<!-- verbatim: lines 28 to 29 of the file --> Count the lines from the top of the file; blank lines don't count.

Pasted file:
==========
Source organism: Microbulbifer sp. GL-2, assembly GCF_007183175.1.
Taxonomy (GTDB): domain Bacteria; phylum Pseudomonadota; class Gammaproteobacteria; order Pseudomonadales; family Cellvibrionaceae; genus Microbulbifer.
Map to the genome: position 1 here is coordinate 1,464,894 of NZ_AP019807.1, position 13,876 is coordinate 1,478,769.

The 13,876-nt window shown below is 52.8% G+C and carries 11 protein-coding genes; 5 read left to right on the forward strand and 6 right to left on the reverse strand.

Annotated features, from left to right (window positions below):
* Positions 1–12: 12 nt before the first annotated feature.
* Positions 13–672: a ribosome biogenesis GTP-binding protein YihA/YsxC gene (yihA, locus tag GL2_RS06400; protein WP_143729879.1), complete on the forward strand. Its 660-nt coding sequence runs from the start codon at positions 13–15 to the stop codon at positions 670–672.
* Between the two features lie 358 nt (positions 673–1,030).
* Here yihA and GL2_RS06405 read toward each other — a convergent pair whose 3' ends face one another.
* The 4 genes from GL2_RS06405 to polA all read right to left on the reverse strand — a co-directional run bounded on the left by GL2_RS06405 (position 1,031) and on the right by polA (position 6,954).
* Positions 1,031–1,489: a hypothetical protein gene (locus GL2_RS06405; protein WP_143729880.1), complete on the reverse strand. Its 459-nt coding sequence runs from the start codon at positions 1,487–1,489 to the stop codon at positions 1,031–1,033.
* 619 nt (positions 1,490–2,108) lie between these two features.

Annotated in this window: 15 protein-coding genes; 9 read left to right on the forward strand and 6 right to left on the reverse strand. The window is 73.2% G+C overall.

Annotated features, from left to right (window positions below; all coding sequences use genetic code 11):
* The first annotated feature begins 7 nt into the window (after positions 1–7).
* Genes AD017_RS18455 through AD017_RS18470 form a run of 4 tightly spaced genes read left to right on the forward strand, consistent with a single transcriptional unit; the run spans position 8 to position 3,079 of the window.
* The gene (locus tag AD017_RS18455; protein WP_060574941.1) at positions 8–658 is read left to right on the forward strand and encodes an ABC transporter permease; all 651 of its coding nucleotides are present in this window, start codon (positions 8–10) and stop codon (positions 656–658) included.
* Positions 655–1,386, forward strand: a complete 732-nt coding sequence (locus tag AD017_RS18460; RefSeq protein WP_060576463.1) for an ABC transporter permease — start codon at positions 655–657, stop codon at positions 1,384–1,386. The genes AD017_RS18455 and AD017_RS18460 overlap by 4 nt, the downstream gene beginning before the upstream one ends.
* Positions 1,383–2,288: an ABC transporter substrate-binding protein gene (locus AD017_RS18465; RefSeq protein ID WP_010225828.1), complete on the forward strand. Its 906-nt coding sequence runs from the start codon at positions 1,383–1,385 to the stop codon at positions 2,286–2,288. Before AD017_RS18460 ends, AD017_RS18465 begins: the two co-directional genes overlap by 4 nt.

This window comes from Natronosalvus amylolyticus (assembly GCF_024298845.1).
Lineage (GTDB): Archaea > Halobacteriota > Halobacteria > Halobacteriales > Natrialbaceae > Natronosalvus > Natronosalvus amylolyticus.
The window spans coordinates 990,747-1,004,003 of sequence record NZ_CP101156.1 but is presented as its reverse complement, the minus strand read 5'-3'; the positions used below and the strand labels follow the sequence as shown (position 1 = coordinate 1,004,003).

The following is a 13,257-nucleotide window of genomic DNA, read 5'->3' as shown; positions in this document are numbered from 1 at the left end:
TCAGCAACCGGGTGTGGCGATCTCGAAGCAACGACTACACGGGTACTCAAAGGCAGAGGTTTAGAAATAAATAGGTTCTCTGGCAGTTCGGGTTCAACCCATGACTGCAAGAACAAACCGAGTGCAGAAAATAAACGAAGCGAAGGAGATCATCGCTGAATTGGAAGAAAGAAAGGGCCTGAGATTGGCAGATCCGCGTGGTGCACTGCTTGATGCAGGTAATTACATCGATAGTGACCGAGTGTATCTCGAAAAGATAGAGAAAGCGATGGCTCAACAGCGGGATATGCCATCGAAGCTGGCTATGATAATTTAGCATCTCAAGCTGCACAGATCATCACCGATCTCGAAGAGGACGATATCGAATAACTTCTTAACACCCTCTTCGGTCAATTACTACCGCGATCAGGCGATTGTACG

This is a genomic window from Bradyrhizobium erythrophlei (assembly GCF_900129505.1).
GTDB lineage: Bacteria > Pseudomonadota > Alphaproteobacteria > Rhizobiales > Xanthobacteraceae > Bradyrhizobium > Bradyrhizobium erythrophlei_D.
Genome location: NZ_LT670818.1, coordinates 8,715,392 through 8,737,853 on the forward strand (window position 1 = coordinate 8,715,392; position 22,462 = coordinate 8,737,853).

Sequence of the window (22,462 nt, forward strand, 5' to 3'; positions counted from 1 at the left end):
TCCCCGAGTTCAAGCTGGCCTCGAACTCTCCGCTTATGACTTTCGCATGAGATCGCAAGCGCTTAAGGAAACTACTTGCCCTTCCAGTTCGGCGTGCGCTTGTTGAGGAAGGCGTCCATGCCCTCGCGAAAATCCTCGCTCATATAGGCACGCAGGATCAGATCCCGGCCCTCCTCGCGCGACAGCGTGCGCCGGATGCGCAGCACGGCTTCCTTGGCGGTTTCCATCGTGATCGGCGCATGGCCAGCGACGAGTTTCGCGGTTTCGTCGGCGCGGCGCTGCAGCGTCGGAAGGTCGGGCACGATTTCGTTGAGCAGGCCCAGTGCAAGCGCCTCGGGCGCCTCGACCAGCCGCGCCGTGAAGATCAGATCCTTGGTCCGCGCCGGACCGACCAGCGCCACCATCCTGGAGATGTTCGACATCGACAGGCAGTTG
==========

Sequence of the window (22,462 nt, forward strand, 5' to 3'; positions counted from 1 at the left end):
TCCCCGAGTTCAAGCTGGCCTCGAACTCTCCGCTTATGACTTTCGCATGAGATCGCAAGCGCTTAAGGAAACTACTTGCCCTTCCAGTTCGGCGTGCGCTTGTTGAGGAAGGCGTCCATGCCCTCGCGAAAATCCTCGCTCATATAGGCACGCAGGATCAGATCCCGGCCCTCCTCGCGCGACAGCGTGCGCCGGATGCGCAGCACGGCTTCCTTGGCGGTTTCCATCGTGATCGGCGCATGGCCAGCGACGAGTTTCGCGGTTTCGTCGGCGCGGCGCTGCAGCGTCGGAAGGTCGGGCACGATTTCGTTGAGCAGGCCCAGTGCAAGCGCCTCGGGCGCCTCGACCAGCCGCGCCGTGAAGATCAGATCCTTGGTCCGCGCCGGACCGACCAGCGCCACCATCCTGGAGATGTTCGACATCGACAGGCAGTTG